Gift-giving holidays are around the corner.  Many people contact me to help them find the right gift for their children, and I would like to share my ideas on this subject.

Great thought should go into what the child likes to do and how you might enhance emerging talents that the child demonstrates.  You could pick a book that will start a new interest or combine with existing interests.  My 10-year-old grandson is really interested in science.   He loves nature so I picked the book “Wesley’s Owl” by Stacey O’Brian, which is a story of a woman who raised a baby owl and cared for it until it died of old age. 

I also purchased an owl pellet that he can take apart to look at the fur and bones through his microscope.

With the new common core standards in reading, there is an expectation that children read more non-fiction.  The trick is to find the right book supports interests of the child.  There are several blogs that provide reviews of books. One excellent blog, written by librarians Louise Capizzzo and Cathy Potter, is found at You can search on Amazon, Barnes and Nobles, or Books-a-Million sites to find books on specific non-fiction topics.

There is increasing evidence that the ability to think visually will be important to careers in the future.

 Therefore, young people need to develop their visual thinking. Recently, I was watching a video on YouTube titled  “Blah, Blah, Blah, When Words Don’t Work” by Dan Roam. He was explaining why a business plan should be developed using pictures.  It sure convinced me that the ability to draw will be important in business and in many other careers.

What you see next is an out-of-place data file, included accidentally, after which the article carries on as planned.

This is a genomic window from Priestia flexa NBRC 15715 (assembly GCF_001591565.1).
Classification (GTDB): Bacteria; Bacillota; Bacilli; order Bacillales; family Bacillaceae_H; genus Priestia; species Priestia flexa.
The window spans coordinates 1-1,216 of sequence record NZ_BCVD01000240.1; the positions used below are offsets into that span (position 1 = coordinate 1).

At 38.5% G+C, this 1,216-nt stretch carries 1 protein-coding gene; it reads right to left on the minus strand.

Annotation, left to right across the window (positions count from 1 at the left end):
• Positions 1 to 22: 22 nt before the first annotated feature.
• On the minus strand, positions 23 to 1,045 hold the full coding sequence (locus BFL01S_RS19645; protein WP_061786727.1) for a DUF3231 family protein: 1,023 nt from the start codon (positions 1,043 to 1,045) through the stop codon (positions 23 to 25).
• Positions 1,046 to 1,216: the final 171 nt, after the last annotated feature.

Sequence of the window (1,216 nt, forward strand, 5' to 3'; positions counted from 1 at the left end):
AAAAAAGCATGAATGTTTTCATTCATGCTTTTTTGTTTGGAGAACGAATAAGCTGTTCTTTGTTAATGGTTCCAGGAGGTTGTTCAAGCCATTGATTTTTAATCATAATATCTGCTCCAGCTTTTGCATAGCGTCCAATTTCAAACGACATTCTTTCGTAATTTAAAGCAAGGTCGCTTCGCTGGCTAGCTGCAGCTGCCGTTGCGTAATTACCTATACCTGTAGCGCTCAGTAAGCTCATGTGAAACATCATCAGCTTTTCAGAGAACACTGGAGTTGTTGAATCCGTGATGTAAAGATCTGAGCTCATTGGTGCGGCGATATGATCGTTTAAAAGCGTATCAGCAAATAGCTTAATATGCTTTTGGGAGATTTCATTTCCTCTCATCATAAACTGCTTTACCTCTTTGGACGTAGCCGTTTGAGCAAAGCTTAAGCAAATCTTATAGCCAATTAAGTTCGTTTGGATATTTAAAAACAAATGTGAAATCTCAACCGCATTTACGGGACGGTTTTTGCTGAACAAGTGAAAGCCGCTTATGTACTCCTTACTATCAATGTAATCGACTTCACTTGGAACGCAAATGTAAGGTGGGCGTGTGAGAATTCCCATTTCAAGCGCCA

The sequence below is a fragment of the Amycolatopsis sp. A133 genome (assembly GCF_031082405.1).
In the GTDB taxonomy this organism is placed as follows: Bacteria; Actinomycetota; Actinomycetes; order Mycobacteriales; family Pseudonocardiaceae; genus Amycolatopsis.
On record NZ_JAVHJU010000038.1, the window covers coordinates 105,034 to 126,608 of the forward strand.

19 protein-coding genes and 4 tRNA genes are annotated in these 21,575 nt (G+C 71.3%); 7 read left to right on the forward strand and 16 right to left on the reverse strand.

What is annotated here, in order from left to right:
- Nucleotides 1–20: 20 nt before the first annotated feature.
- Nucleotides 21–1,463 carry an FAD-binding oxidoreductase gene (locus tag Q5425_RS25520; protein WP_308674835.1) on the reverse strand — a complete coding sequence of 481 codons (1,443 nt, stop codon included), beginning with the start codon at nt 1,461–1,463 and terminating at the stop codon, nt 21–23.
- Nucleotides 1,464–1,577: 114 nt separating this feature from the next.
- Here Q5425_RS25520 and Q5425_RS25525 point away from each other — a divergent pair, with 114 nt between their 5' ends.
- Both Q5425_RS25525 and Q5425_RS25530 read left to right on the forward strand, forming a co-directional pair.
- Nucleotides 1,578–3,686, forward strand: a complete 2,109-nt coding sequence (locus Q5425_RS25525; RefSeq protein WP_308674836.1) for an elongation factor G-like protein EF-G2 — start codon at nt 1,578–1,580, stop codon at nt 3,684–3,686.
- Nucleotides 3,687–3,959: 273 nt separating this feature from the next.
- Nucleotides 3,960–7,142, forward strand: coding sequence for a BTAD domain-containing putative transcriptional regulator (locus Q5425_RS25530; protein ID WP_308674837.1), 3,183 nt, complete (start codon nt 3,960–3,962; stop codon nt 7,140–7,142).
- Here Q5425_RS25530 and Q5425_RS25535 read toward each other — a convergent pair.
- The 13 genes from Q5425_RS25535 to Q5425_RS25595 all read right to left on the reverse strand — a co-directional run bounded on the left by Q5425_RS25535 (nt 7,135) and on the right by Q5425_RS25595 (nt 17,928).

Drawing books and color pencils would be a great choice for any child. I noticed that for less than $3, you can buy a box of metallic pencils that would please young artists. How to draw books by Lee Ames are great, as are similar books by Jack Hamm. And, don’t forget digital apps for drawing. A gift card to pay for the downloading of a drawing app or ebook would be great. For advanced artists, has many designing kits to include fashion, interior and architectural design kits. Studio Style App is designed to let children design clothing for men and women.

At a recent Halloween activity, my husband built a bean bag toss and was in charge of that activity for the night.  When the evening was over, he commented to me that most of the children had not developed their hand-eye coordination.  I recommend getting balls for the child and playing ball with them until they can throw and catch a ball accurately. 

There are other gifts that help develop the child physically.  For example, when I was about eight, all the parents in the neighborhood got together and ordered kid’s pogo sticks that were placed under the family trees. Lots of memories were made that day.

To provide children a great local outdoor treat, you can take them to see the wolves in the Seacrest Wolf Preserve near Chipley, Florida.  My grandchildren are still talking about our visit. Check their website for dates and hours. Also, be sure to constantly check the calendar of events at of the E. O. Wilson Biophilia Center in Freeport.

I know from reading many  biographies of individuals in various fields of study that often one special gift turns the child on to the topic of their life’s work.  One such gift was a book about Egypt given to Sarah Parcak when she was a child.  She is now known as the “female Indiana Jones” or the “Space Archeologist” because she uses satellite imaging to identify dig sites.  She revealed the importance of this gift in her YouTube Video titled “How I Became a Space Archeologist.”

 It is time to search for the perfect gift for a child in your life.    

Tommy Fairweather is a retired Walton County teacher and educational consultant who lives in Destin.